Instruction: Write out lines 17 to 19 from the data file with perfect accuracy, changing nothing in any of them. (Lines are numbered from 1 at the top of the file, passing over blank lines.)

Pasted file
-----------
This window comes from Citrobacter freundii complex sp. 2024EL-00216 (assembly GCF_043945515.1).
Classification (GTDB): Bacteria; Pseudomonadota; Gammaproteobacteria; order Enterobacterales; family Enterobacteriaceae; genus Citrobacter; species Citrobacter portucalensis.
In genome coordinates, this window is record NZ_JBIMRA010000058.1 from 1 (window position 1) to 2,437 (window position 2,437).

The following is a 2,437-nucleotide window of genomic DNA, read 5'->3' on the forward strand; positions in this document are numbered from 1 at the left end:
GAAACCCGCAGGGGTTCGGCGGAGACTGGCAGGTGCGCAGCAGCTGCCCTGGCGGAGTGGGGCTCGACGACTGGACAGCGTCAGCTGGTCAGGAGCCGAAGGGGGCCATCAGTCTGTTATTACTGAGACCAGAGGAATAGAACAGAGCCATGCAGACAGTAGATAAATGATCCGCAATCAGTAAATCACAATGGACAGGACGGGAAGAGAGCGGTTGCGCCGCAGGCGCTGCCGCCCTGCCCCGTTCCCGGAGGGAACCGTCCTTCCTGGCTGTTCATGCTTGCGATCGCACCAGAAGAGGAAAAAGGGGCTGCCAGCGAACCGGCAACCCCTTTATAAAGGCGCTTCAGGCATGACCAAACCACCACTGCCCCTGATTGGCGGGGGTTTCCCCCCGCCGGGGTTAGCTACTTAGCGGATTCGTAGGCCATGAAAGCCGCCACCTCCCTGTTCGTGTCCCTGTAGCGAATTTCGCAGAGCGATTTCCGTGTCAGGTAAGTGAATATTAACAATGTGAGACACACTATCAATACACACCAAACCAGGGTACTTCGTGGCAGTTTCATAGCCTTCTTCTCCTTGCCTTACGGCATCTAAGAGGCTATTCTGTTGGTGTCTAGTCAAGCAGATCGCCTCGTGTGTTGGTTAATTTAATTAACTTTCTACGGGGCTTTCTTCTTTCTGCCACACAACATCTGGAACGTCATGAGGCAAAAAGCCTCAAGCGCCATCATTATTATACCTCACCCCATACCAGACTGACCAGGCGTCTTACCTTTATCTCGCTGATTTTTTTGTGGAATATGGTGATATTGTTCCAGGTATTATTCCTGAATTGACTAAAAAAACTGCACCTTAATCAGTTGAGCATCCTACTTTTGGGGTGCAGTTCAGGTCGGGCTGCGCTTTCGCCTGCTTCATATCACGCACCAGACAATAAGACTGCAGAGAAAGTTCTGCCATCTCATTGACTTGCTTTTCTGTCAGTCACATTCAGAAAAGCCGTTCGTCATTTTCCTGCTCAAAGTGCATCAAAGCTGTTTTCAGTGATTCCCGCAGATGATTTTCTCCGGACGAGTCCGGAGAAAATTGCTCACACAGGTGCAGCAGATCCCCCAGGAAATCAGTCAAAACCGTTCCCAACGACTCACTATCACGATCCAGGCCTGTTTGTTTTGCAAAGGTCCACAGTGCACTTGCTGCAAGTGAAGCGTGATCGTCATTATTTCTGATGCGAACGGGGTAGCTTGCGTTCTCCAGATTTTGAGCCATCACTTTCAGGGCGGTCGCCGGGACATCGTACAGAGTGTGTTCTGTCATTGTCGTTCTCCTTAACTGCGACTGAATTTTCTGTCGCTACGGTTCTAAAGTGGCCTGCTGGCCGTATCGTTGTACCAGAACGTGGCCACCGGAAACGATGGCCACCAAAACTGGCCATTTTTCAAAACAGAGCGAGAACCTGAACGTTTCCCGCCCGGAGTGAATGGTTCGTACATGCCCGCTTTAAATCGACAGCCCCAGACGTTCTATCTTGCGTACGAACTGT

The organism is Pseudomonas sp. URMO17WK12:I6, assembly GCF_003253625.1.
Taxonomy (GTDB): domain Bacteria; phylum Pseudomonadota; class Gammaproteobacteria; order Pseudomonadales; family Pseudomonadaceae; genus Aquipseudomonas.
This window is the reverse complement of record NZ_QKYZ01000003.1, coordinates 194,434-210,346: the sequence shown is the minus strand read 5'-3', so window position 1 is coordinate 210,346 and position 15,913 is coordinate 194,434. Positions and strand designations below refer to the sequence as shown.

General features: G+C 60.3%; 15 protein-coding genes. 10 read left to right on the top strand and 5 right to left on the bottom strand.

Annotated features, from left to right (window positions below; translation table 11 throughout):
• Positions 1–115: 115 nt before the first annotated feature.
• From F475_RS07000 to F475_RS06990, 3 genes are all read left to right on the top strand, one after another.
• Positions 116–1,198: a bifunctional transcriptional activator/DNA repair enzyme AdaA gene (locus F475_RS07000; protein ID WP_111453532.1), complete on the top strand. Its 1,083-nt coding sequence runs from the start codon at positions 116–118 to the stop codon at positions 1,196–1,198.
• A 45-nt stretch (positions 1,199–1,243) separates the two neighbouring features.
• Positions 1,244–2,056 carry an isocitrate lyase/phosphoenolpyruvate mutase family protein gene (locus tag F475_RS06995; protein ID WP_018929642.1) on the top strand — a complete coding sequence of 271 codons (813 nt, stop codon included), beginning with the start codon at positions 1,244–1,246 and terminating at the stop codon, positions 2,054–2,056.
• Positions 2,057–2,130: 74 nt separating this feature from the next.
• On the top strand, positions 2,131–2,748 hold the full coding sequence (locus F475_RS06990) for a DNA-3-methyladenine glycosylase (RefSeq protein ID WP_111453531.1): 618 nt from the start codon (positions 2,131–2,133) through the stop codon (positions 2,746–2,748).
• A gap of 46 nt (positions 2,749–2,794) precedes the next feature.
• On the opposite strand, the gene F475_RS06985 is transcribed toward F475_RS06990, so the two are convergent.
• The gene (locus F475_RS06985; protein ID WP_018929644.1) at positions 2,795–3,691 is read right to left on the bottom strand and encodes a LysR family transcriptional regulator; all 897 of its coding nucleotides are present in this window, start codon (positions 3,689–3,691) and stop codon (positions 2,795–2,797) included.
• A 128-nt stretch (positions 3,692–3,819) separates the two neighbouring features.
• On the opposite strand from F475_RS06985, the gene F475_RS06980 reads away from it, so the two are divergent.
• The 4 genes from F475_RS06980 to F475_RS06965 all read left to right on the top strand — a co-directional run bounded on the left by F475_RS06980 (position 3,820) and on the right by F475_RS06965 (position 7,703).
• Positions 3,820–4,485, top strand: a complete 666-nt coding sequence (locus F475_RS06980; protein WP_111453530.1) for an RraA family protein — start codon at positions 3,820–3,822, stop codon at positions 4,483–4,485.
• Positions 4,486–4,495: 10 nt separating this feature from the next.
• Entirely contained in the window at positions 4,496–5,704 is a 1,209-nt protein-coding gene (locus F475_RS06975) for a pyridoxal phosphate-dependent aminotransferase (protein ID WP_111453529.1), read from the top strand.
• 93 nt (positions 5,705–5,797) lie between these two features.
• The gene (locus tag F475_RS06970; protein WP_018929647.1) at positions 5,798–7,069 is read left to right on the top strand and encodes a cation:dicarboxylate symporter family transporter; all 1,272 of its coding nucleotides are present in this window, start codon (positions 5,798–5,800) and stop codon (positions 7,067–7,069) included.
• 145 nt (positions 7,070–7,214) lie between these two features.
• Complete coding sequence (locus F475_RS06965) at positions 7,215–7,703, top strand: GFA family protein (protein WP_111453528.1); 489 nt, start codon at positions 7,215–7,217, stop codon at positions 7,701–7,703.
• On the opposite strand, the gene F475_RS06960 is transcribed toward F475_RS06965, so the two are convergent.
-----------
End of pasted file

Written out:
• On the top strand, positions 2,131–2,748 hold the full coding sequence (locus F475_RS06990) for a DNA-3-methyladenine glycosylase (RefSeq protein ID WP_111453531.1): 618 nt from the start codon (positions 2,131–2,133) through the stop codon (positions 2,746–2,748).
• A gap of 46 nt (positions 2,749–2,794) precedes the next feature.
• On the opposite strand, the gene F475_RS06985 is transcribed toward F475_RS06990, so the two are convergent.